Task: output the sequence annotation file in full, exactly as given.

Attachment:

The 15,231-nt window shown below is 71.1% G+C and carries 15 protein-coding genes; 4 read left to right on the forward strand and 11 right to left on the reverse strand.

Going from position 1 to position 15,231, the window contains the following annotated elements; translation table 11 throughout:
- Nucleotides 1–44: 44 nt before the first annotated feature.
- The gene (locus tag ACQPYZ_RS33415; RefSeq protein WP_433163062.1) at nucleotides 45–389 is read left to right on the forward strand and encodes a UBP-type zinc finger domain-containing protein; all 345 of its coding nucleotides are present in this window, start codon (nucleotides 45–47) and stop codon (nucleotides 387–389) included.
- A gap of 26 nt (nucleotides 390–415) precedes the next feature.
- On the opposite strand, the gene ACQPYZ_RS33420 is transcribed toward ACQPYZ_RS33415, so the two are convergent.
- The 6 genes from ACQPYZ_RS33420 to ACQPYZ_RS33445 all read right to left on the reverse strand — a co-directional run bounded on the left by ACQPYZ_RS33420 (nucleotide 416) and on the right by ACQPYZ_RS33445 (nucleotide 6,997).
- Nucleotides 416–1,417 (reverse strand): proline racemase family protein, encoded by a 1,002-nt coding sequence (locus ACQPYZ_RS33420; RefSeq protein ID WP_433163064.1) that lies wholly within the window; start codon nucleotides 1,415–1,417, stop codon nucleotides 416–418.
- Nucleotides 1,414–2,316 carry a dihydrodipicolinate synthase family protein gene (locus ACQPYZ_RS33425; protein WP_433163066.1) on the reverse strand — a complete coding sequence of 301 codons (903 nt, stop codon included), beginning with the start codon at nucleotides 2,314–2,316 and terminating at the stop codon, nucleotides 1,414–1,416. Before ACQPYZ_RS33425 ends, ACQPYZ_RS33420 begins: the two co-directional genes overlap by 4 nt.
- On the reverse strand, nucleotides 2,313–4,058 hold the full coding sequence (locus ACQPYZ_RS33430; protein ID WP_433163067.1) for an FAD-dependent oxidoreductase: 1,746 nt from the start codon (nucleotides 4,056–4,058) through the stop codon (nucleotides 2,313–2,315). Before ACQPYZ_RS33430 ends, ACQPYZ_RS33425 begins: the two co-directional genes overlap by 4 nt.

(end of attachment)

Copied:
The 15,231-nt window shown below is 71.1% G+C and carries 15 protein-coding genes; 4 read left to right on the forward strand and 11 right to left on the reverse strand.

Going from position 1 to position 15,231, the window contains the following annotated elements; translation table 11 throughout:
- Nucleotides 1–44: 44 nt before the first annotated feature.
- The gene (locus tag ACQPYZ_RS33415; RefSeq protein WP_433163062.1) at nucleotides 45–389 is read left to right on the forward strand and encodes a UBP-type zinc finger domain-containing protein; all 345 of its coding nucleotides are present in this window, start codon (nucleotides 45–47) and stop codon (nucleotides 387–389) included.
- A gap of 26 nt (nucleotides 390–415) precedes the next feature.
- On the opposite strand, the gene ACQPYZ_RS33420 is transcribed toward ACQPYZ_RS33415, so the two are convergent.
- The 6 genes from ACQPYZ_RS33420 to ACQPYZ_RS33445 all read right to left on the reverse strand — a co-directional run bounded on the left by ACQPYZ_RS33420 (nucleotide 416) and on the right by ACQPYZ_RS33445 (nucleotide 6,997).
- Nucleotides 416–1,417 (reverse strand): proline racemase family protein, encoded by a 1,002-nt coding sequence (locus ACQPYZ_RS33420; RefSeq protein ID WP_433163064.1) that lies wholly within the window; start codon nucleotides 1,415–1,417, stop codon nucleotides 416–418.
- Nucleotides 1,414–2,316 carry a dihydrodipicolinate synthase family protein gene (locus ACQPYZ_RS33425; protein WP_433163066.1) on the reverse strand — a complete coding sequence of 301 codons (903 nt, stop codon included), beginning with the start codon at nucleotides 2,314–2,316 and terminating at the stop codon, nucleotides 1,414–1,416. Before ACQPYZ_RS33425 ends, ACQPYZ_RS33420 begins: the two co-directional genes overlap by 4 nt.
- On the reverse strand, nucleotides 2,313–4,058 hold the full coding sequence (locus ACQPYZ_RS33430; protein ID WP_433163067.1) for an FAD-dependent oxidoreductase: 1,746 nt from the start codon (nucleotides 4,056–4,058) through the stop codon (nucleotides 2,313–2,315). Before ACQPYZ_RS33430 ends, ACQPYZ_RS33425 begins: the two co-directional genes overlap by 4 nt.